in Neal’s case pursuant to agency regulations and Fifth Circuit precedent because the ALJ
(1) discounted the opinion of Dr. David Grant, a non-treating examining specialist, and (2) gave the
greatest weight to a medical opinion that was based on evidence not in the record. Dkt. No. 16 at 2.
Third, she asserts the ALJ did not factor all of Neal’s claimed impairments into his RFC finding.
Finally, she argues that the ALJ’s hypothetical question to the VE did not accurately describe all of
her individual impairments and limitations. Id. at 2-4.
After a careful review of the record, the Court concludes that the ALJ followed the correct
legal standard, his decision was supported by substantial evidence, and the four grounds of error
raised do not have merit.
ALJ’s Failure to Address Neal’s Claims of Impaired Vision
Pursuant to the Commissioner's regulations, a severe impairment is “any impairment or
combination of impairments which significantly limits [the claimant's] physical or mental ability to
do basic work activities.” 20 C.F.R. § 404.1520(c). An impairment is severe unless “it is a slight
abnormality having such minimal effect on the individual that it would not be expected to interfere
with the individual's ability to work.” Stone v. Heckler, 752 F.2d 1099, 1101 (5th Cir. 1985).
Additionally, the determination of severity may not be “made without regard to the individual's
ability to perform substantial gainful activity.” Id. at 1104. To ensure that the regulatory standard
for severity does not limit a claimant’s rights, the Fifth Circuit held in Stone that it will assume that
the “ALJ and Appeals Council have applied an incorrect standard to the severity requirement unless
the correct standard is set forth by reference to this opinion or another of the same effect, or by an
express statement that the construction we give 20 C.F.R. § 404.1520(c) (1984) is used.” Id. at 1106;
accord Loza v. Apfel, 219 F.3d 378, 393 (5th Cir. 2000); Eisenbach v. Apfel, 2001 WL 1041806, at
*6 (N.D.Tex. Aug. 29, 2001) (Boyle, J.). Even then, the Court must look beyond the use of “magic
words” and determine whether the ALJ applied the correct severity standard. Hampton v. Bowen,
785 F.2d 1308, 1311 (5th Cir.1986). Unless the correct standard of severity is used, the case must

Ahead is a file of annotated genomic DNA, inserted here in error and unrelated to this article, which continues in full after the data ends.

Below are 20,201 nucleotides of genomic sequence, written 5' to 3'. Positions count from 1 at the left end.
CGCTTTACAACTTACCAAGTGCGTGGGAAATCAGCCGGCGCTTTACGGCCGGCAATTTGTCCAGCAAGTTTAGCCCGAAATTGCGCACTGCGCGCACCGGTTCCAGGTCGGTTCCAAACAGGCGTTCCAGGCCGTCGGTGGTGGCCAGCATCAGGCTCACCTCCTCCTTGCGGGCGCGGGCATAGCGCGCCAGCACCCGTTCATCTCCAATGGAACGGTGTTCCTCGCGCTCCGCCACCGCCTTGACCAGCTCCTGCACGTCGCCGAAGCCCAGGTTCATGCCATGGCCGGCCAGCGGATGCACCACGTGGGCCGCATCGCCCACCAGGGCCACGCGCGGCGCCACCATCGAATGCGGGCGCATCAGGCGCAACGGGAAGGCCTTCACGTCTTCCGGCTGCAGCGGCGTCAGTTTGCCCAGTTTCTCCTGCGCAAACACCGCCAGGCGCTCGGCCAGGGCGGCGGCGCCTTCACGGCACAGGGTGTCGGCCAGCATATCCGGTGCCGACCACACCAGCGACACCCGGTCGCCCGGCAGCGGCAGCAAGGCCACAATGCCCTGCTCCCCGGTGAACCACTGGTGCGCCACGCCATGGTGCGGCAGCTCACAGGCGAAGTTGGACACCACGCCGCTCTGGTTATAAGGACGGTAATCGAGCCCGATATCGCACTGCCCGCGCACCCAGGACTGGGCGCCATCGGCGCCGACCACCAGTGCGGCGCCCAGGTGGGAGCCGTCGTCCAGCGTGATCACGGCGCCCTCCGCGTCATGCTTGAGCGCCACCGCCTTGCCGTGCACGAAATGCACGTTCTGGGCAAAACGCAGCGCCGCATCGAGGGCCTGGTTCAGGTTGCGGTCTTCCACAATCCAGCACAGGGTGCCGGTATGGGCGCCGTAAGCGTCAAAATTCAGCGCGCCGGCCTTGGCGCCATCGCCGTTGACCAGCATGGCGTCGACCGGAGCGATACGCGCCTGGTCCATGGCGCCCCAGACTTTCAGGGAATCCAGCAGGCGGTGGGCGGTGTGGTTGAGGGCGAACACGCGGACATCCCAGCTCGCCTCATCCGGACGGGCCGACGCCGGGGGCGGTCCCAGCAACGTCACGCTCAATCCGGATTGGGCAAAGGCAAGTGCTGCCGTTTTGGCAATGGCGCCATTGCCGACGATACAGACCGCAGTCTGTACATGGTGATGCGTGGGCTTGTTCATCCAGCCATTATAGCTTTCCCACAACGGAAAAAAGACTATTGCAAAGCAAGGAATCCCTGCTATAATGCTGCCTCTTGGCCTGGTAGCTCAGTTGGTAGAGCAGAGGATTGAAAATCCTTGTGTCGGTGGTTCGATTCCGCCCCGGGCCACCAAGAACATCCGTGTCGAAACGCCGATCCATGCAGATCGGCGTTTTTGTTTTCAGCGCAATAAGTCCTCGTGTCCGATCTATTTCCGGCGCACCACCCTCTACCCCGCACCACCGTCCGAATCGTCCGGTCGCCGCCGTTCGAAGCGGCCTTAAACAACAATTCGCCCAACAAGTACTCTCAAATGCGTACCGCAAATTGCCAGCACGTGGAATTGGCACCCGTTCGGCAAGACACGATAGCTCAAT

be remanded to the Secretary for reconsideration. Stone, 752 F.2d at 1106.
Neal claims that the ALJ, “altogether fail[ed] to employ [the Stone] standard with respect to
Neal’s medically established vision impairment.” Dkt. No. 16 at 5; Stone v. Heckler, 752 F.2d at
1104–05. Neal further claims that “[t]he ALJ’s passing reference to Stone in the boilerplate, without
any further analysis or related RFC findings, is contrary to Fifth Circuit standard and is grounds for
reversal.” Id. at 5-6. The Court disagrees. The ALJ properly mentioned the standard for analyzing
severe impairments under Stone: that “an impairment or combination of impairments is ‘not severe’
when medical and other evidence establish only a slight abnormality or a combination of slight
abnormalities that would have no more than a minimal effect on an individual's ability to work
irrespective of age, education, and work experience.” Tr. 14. This is sufficient to overcome any
assumption that the ALJ applied the wrong standard. Stone, 752 F.2d at 1106.
Having found that the ALJ identified the correct standard, the Court must still determine
whether the ALJ actually applied that standard, and whether his findings are supported by substantial
evidence. Id; see also Hampton, 785 F.2d at 1308. While the ALJ did not detail which evidence
from the record contributed to his step two severity analysis, he noted Neal’s vision troubles in his
discussion of her RFC at step four. Specifically, the ALJ noted that Neal was examined for vision
problems at her consultative examinations with Dr. Kelley Davis2, examining osteopathic specialist,